Designing Around the Human That Can’t Put Their Phone Down

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@nworeport

This is probably one of the most fascinating and infuriating designs I’ve seen in a long time. People have become so ingrained in their phones – even whilst walking across a busy street – that a Dutch town has started putting in pedestrian stop lights. No, it is not the same as the universal red blinking hand and white person walking signaling we see everywhere (like the photo above). It is even more obnoxious than that.

Several cities across Europe have started to adopt in-the-ground lighting that coincide with the traffic lights above. Here are some visuals:

So, why are we starting to do this? Well, turns out, people – might I add those who are not the brightest light bulbs in the box – have started walking across intersections while looking down at their phones. Like I said…not the brightest.

Designers being the cool people that they are, have now solved for this problem by putting lights below. Now, lazy people who don’t want to look up from their devices, can walk safely across the road without even having to try. How amazing! Let’s stop teaching our kids we have to look both ways before crossing the street. Brilliant.

As you can tell, I’m not super happy about this. This is a great example of ingenious design, and yet, people are balking. Several boards for these cities have said this is merely “rewarding bad behavior.” And I’d have to agree. I listened to a podcast the other night that had discussed the benefits and possible downfalls of artificial intelligence in the future. One of the researchers had said people often fear the one on one experience individuals will have with robots. But what he is concerned about, is the interactions people will have with other people once they’ve interacted with AI.

For example, he mentioned children talking to Siri/Alexa/Google in an authoritative tone without using pleasantries. “Siri, play me this song.” “Alexa, remind me to do this tomorrow.” “Google, tell me what ____ is.” All without one please or thank you. Children are (hopefully) taught at a young age to use pleasantries because it’s the right way to treat people. It’s polite. What starts to happen when children get what they want from AI by being rude? Will they start to be rude to other kids on the playground, bossing them around and hoping for obedient results? “Suzy, give me the ball.” Kids are ruthless enough as it is.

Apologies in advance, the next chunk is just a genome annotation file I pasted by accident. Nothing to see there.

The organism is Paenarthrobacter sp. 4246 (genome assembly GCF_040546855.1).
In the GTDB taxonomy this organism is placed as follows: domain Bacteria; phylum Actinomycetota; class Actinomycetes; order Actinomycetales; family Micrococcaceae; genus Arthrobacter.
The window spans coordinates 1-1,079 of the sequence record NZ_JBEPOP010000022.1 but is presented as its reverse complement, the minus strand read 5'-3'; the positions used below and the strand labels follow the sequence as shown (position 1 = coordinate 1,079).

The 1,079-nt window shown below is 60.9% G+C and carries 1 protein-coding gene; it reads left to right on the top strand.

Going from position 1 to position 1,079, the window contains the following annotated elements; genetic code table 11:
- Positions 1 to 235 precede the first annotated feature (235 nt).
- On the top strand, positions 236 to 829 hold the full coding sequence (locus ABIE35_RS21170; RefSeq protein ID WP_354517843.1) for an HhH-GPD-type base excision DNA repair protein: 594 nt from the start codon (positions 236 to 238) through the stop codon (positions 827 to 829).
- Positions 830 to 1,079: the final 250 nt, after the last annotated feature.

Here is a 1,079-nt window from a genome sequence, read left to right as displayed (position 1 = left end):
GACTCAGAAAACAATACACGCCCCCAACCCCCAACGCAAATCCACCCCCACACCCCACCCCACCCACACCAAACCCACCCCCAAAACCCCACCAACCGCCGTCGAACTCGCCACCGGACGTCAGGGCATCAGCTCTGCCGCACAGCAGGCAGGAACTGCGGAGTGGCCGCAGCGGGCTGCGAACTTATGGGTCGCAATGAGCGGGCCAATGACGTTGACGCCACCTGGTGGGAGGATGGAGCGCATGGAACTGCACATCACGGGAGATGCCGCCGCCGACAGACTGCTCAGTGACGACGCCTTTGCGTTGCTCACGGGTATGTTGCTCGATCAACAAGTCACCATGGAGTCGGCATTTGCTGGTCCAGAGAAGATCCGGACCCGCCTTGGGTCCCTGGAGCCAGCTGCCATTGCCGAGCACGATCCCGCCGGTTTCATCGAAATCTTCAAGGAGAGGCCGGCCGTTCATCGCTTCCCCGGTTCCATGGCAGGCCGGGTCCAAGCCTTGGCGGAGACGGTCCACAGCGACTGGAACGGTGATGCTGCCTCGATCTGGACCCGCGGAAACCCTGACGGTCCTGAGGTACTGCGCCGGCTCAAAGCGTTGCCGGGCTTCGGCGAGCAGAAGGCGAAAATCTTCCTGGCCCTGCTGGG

To be fair, I had never thought about this so poignantly. We see robots revolt in action movies after mistreatment and humans kill off robots after they’ve gotten too powerful. All of that is fairly black and white, and physical too. Easy to digest and predict. But what I’ve failed to see fleshed out, is this nuanced ripping of our social fabric like this scientist theorizes.

Now, I’m not suggesting this pedestrian lighting initiative is tearing apart the way of life. But I am suggesting people should look up from their damn phones because that’s gonna rip apart social fabric real quick. It’s already begun.

when being the same is popular, do something different

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@android.police

Samsung is one of the biggest tech companies in the world right now. They have been the benchmark for many products in the past, and they just made history this week, bringing out the first foldable phone ever.

Now, I am an avid Apple supporter – mostly due to the fact that I love how efficient the seamlessness is between my iPhone and Mac. Quite frankly, I’ve never been a brand enthusiast. I’m not very particular when it comes to staying true to a company. I like what I like, and what I purchase reflects this – brands typically don’t have a big influence on that. So my current Apple monopoly isn’t necessarily out of respect for the brand, more so the necessity of work flow.